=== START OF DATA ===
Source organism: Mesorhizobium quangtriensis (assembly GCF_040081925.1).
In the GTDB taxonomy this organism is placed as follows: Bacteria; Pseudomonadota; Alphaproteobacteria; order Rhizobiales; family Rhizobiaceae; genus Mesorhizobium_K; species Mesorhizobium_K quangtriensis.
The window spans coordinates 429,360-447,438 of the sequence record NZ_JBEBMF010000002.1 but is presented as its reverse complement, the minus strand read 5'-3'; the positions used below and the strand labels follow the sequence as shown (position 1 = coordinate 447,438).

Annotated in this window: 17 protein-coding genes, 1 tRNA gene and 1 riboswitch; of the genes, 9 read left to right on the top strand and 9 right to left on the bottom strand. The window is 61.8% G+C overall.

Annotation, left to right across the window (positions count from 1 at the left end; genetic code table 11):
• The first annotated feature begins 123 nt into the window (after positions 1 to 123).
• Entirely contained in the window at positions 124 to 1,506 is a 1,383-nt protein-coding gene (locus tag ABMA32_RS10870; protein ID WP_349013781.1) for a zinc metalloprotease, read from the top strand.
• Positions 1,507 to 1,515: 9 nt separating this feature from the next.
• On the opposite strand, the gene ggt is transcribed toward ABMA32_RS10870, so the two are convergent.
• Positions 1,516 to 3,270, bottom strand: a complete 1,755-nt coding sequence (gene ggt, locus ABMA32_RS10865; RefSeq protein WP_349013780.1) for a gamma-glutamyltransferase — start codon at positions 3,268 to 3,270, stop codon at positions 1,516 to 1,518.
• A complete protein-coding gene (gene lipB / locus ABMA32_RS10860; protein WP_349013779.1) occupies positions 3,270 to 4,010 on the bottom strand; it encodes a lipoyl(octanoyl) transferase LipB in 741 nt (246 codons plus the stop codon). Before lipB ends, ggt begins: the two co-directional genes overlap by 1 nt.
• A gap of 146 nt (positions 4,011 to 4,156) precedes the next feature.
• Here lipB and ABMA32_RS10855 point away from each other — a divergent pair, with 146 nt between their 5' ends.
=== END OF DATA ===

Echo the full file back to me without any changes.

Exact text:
Source organism: Mesorhizobium quangtriensis (assembly GCF_040081925.1).
In the GTDB taxonomy this organism is placed as follows: Bacteria; Pseudomonadota; Alphaproteobacteria; order Rhizobiales; family Rhizobiaceae; genus Mesorhizobium_K; species Mesorhizobium_K quangtriensis.
The window spans coordinates 429,360-447,438 of the sequence record NZ_JBEBMF010000002.1 but is presented as its reverse complement, the minus strand read 5'-3'; the positions used below and the strand labels follow the sequence as shown (position 1 = coordinate 447,438).

Annotated in this window: 17 protein-coding genes, 1 tRNA gene and 1 riboswitch; of the genes, 9 read left to right on the top strand and 9 right to left on the bottom strand. The window is 61.8% G+C overall.

Annotation, left to right across the window (positions count from 1 at the left end; genetic code table 11):
• The first annotated feature begins 123 nt into the window (after positions 1 to 123).
• Entirely contained in the window at positions 124 to 1,506 is a 1,383-nt protein-coding gene (locus tag ABMA32_RS10870; protein ID WP_349013781.1) for a zinc metalloprotease, read from the top strand.
• Positions 1,507 to 1,515: 9 nt separating this feature from the next.
• On the opposite strand, the gene ggt is transcribed toward ABMA32_RS10870, so the two are convergent.
• Positions 1,516 to 3,270, bottom strand: a complete 1,755-nt coding sequence (gene ggt, locus ABMA32_RS10865; RefSeq protein WP_349013780.1) for a gamma-glutamyltransferase — start codon at positions 3,268 to 3,270, stop codon at positions 1,516 to 1,518.
• A complete protein-coding gene (gene lipB / locus ABMA32_RS10860; protein WP_349013779.1) occupies positions 3,270 to 4,010 on the bottom strand; it encodes a lipoyl(octanoyl) transferase LipB in 741 nt (246 codons plus the stop codon). Before lipB ends, ggt begins: the two co-directional genes overlap by 1 nt.
• A gap of 146 nt (positions 4,011 to 4,156) precedes the next feature.
• Here lipB and ABMA32_RS10855 point away from each other — a divergent pair, with 146 nt between their 5' ends.